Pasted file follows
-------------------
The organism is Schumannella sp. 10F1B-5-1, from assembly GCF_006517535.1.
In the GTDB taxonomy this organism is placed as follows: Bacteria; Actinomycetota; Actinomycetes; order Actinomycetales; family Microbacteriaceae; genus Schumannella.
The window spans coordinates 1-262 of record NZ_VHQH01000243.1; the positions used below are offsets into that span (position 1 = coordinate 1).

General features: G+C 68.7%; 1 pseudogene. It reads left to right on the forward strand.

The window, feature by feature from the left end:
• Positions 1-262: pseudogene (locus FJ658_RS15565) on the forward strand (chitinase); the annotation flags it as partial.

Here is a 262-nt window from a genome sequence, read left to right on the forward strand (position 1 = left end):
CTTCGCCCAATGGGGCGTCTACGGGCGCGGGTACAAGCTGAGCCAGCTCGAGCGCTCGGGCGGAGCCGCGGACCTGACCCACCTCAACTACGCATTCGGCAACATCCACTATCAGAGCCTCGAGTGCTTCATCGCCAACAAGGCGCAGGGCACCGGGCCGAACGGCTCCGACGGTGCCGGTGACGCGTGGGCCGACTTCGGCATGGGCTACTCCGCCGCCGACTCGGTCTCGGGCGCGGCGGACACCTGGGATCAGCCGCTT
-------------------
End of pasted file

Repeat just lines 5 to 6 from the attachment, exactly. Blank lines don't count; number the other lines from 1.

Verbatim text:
The window, feature by feature from the left end:
• Positions 1-262: pseudogene (locus FJ658_RS15565) on the forward strand (chitinase); the annotation flags it as partial.